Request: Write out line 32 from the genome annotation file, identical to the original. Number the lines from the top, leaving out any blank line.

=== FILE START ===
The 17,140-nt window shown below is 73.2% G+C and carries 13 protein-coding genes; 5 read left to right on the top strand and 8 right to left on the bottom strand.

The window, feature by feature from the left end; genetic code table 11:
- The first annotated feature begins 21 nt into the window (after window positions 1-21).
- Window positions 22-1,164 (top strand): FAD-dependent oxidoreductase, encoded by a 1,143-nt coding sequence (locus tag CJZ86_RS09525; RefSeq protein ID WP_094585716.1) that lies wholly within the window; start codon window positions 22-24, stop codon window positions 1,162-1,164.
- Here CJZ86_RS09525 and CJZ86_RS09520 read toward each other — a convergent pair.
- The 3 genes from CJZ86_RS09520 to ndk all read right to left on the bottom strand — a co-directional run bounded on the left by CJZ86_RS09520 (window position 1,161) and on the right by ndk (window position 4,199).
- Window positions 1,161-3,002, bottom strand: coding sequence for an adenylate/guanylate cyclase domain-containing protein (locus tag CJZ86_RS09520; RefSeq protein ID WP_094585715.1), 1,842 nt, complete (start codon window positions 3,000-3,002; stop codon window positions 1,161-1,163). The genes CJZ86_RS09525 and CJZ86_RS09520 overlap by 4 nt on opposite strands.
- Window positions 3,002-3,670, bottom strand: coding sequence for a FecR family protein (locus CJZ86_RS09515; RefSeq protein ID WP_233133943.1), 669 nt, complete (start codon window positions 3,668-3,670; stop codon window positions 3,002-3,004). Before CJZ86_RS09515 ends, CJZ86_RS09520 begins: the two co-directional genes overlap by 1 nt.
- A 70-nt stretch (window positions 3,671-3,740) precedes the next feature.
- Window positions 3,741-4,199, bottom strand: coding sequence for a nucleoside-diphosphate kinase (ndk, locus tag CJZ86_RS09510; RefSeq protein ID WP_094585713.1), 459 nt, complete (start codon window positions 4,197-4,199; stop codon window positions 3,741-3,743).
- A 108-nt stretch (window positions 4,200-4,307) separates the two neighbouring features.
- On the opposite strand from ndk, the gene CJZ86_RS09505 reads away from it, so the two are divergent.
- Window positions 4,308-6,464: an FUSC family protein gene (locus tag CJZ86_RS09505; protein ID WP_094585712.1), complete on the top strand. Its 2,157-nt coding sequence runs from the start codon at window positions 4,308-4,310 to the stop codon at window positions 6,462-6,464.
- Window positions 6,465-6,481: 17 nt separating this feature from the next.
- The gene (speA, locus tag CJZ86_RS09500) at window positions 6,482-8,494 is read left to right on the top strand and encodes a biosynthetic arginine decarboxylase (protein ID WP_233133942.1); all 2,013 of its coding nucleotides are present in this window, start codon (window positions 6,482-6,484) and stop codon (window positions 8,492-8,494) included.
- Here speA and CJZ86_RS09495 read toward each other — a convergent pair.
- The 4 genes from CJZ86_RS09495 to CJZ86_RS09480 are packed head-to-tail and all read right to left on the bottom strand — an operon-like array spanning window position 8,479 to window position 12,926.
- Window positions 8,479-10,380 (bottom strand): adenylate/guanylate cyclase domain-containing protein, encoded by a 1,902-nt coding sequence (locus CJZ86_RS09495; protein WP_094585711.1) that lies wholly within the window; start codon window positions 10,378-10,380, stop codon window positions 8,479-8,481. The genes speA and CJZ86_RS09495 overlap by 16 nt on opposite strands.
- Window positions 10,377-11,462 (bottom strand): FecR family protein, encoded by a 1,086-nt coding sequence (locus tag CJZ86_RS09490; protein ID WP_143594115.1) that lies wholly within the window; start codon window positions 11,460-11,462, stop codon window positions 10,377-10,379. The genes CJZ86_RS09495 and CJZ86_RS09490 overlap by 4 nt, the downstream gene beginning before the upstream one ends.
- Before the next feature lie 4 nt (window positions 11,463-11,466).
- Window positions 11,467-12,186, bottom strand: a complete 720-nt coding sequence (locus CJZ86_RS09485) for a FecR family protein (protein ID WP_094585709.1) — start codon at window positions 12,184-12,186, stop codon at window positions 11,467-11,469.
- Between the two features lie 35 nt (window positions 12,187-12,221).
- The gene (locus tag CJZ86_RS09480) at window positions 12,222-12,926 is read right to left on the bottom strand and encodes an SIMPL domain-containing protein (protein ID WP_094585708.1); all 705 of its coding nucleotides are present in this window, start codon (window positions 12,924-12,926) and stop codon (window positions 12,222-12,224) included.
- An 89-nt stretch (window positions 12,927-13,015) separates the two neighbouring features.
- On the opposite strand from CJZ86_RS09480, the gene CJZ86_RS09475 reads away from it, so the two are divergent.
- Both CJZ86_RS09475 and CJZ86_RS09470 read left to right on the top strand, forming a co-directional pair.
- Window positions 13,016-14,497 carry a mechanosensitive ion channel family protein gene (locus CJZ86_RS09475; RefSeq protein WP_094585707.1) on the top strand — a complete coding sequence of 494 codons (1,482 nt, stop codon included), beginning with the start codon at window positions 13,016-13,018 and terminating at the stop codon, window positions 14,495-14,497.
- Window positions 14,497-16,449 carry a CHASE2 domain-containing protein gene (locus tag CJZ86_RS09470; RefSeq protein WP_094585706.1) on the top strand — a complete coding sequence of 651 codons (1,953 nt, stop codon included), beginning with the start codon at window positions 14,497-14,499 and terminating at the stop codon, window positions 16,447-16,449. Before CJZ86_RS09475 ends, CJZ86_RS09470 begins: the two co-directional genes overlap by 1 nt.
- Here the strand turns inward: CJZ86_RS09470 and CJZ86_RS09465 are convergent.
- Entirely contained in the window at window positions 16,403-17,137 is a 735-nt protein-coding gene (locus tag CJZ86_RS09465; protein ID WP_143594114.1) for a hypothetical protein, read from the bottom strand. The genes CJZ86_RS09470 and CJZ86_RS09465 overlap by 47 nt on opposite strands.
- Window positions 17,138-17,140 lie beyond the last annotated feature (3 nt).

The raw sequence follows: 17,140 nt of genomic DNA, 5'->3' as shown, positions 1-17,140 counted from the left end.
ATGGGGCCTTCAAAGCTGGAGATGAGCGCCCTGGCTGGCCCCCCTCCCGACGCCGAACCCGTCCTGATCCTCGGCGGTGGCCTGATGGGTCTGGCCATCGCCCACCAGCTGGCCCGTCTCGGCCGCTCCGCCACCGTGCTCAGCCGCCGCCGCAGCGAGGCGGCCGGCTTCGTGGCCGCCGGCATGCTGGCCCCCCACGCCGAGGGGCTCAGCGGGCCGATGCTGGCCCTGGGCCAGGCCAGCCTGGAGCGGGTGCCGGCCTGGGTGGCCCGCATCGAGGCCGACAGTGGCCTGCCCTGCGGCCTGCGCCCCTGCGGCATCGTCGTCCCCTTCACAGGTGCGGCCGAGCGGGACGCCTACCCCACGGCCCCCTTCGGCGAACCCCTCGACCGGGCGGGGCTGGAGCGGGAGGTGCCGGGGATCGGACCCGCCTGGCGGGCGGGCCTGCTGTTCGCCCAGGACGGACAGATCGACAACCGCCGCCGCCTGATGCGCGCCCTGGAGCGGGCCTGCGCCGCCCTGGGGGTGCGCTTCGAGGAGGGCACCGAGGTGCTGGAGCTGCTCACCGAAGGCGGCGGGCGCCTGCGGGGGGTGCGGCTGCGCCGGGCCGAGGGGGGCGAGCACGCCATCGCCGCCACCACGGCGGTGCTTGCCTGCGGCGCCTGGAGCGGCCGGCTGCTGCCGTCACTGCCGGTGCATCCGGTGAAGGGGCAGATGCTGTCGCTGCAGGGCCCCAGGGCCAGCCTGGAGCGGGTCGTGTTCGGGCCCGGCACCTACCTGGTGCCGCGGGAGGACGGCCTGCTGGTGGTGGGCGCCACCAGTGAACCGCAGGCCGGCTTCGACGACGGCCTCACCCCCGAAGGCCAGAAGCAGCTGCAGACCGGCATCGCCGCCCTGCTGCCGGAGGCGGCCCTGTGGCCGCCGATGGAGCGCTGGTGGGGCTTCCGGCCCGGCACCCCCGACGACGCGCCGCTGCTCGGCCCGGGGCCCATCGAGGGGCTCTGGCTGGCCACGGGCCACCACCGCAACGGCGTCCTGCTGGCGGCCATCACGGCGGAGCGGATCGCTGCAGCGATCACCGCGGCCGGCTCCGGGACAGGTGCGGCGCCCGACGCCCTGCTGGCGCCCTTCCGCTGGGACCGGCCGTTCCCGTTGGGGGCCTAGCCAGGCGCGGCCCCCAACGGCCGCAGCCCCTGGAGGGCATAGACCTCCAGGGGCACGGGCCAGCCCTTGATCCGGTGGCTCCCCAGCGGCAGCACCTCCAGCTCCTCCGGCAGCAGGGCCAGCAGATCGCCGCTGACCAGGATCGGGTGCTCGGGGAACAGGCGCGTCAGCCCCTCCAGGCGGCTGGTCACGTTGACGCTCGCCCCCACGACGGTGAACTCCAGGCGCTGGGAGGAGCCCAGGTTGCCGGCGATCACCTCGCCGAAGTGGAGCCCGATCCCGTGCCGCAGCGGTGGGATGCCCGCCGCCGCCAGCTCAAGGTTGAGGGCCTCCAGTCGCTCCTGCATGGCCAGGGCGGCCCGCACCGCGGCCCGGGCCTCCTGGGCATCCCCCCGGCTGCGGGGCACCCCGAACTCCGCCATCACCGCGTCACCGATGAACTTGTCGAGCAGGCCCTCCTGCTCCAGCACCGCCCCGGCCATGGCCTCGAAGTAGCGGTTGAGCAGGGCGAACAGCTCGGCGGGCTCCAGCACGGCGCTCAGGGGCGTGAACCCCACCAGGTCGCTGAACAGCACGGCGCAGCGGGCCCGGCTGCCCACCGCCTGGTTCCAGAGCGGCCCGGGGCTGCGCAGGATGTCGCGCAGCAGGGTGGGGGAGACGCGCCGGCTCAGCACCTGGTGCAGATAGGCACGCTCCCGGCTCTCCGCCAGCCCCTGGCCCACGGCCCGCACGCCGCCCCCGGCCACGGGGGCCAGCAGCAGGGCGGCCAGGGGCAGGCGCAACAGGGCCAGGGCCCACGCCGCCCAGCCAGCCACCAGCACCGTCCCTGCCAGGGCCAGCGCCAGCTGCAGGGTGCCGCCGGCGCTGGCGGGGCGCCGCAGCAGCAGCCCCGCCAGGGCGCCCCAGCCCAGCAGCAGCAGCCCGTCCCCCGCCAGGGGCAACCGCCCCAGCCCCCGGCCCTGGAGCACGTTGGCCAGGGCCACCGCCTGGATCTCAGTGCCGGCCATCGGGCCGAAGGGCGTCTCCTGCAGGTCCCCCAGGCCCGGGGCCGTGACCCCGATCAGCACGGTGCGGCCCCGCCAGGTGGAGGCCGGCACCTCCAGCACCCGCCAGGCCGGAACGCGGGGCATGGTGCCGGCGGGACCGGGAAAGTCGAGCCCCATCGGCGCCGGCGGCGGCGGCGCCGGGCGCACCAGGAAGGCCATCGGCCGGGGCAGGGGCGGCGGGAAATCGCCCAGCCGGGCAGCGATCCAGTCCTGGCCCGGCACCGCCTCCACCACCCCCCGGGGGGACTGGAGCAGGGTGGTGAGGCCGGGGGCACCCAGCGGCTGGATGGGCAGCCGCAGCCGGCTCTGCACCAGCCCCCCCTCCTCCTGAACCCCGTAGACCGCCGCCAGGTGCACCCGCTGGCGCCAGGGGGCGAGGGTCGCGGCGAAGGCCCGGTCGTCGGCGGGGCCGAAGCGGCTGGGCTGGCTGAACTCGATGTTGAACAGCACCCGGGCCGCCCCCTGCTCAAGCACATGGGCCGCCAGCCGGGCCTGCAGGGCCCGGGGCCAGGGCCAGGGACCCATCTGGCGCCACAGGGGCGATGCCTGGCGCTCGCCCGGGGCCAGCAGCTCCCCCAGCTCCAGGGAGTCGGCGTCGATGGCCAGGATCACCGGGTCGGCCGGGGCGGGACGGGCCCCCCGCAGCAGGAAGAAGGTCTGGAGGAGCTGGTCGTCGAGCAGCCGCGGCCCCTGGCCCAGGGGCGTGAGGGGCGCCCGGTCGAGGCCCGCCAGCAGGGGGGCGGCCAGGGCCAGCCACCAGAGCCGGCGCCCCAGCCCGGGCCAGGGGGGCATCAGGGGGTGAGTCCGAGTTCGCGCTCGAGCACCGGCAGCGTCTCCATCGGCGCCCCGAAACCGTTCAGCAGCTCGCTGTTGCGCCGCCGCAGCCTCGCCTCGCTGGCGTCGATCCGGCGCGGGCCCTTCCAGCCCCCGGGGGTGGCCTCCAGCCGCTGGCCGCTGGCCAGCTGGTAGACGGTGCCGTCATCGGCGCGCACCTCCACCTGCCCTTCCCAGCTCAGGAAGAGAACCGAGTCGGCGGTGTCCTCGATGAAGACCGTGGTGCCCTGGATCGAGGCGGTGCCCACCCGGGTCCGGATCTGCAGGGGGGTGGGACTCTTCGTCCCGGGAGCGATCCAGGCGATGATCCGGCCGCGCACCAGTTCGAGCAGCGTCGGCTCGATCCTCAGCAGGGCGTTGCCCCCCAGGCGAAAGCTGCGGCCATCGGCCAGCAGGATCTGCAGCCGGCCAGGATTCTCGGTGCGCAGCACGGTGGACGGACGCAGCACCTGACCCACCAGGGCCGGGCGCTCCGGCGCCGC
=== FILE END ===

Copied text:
The raw sequence follows: 17,140 nt of genomic DNA, 5'->3' as shown, positions 1-17,140 counted from the left end.